Two Perspectives on Learning the Organizational Ombudsman Role

DOIhttp://doi.org/10.1002/crq.21096
Date01 July 2014
Published date01 July 2014
C R Q, vol. 31, no. 4, Summer 2014 447
Published 2014.  is article is a U.S. Government work and is in the public domain in the USA.
Published online in Wiley Online Library (wileyonlinelibrary.com) • DOI: 10.1002/crq.21096
Two Perspectives on Learning the Organizational
Ombudsman Role
Linda Myers
Lisa Witzler
is article explores the challenges in learning the role of the organiza-
tional ombudsman from the perspectives of two practitioners—one an
experienced workplace mediator, the other a student of confl ict resolu-
tion.  e discussion of the shift in thinking, as well as skills needed to
transition into the various facets of organizational ombudsman work,
combines concepts from ombudsman theory with insights on enhanc-
ing ombudsman practice.  e authors provide observations and recom-
mendations based on their own experiences assuming the roles of a new
ombudsman, including refl ective practice and partnering, coaching
with employees, and expanding systemic engagements with and cultural
knowledge of organizations.
Each organizational ombudsman defi nes the role diff erently, even
though there are many similarities in practice and many ombudsmen
adhere to the standards of practice and code of ethics of the International
Ombudsman Association (“IOA Standards of Practice” 2009). However,
no two ombudsmen practice alike because the role is shaped not only by
the person, but also by the organization within which the ombudsman
operates. Each ombudsman learns the role diff erently and creates her own
defi nition of the role in practice within the context of her unique organi-
zation. As we have experienced, the learning curve can be steep, even for
seasoned alternative dispute resolution (ADR) professionals.
We describe how the two of us learned the role and experienced the
transition into the ombudsman profession. We are describing our experi-
ences in the hope of providing guidance for others so they may shorten
their own learning curves. Linda Myers has an extensive training and
448 MYERS, WITZLER
C R Q • DOI: 10.1002/crq
mediation background in multiple federal agencies and comes to the
ombudsman profession as a skilled alternative dispute resolution practi-
tioner. Lisa Witzler has experience working within academic and scien-
tifi c institutions and extensive knowledge of ADR theory. Prior to joining
the ombudsman staff at NIH, neither had experience as an organizational
ombudsman.
In our offi ce, after an initial orientation, new ombudsmen learn the
role on the job by observing experienced colleagues for several cases, then
teaming with experienced ombudsmen on several cases, and fi nally taking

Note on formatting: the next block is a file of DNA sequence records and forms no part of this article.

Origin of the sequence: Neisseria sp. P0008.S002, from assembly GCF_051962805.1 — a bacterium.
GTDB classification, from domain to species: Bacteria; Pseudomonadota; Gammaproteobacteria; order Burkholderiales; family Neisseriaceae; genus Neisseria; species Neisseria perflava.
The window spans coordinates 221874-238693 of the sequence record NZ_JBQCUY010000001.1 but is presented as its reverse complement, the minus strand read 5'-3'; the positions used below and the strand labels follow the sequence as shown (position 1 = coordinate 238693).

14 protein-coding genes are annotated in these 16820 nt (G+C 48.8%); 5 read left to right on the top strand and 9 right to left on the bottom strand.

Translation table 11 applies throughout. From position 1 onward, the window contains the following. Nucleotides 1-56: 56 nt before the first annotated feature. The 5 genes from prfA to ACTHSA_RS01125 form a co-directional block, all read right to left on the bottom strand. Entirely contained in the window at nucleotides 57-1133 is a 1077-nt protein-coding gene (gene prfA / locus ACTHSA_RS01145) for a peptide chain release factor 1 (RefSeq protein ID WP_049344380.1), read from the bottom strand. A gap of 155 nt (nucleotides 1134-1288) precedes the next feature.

on solo cases.  roughout the training period, new ombudsmen meet reg-
ularly with our director and debrief with colleagues. All of the ombudsmen
meet individually with the director weekly to discuss cases and we meet as
a group once a week for a case review.
The Experienced Mediator and Trainer—Linda Myers
I have nearly two decades of experience as an ADR program manager,
mediator, and facilitator. I came to the organizational ombudsman role
with signifi cant practical experience in addressing confl ict within orga-
nizations.  is experience aff ords me some of the skills of an organiza-
tional ombudsman, including active listening and reframing confl ict
(see Harrison 2004 for insights into ombuds skills and eff ectiveness).
Because the basic tenets of the work are the same for mediators and
ombudsmen, I already understood the importance of those concepts.
However, the context in which these standards of practice and skills
are used as an organizational ombudsman is much more complex and
dynamic than that of a workplace mediator. In the following sections, I
note some of the diff erences between a mediator and an organizational
ombudsman, or an “embedded neutral.
Parachute Mediator versus Embedded Neutral
In the federal sector, the two primary sources of workplace mediation are
equal employment opportunity (EEO) complaints and grievances fi led by
federal employees against an agency (see Bingham 2004 and Monahan
2008). Employees are typically given the opportunity to mediate early
in the complaint process in an eff ort to settle the dispute. In the typical
EEO mediation or grievance, the mediator’s and the parties’ expectations
for the overall process are relatively well defi ned. e mediator’s role is

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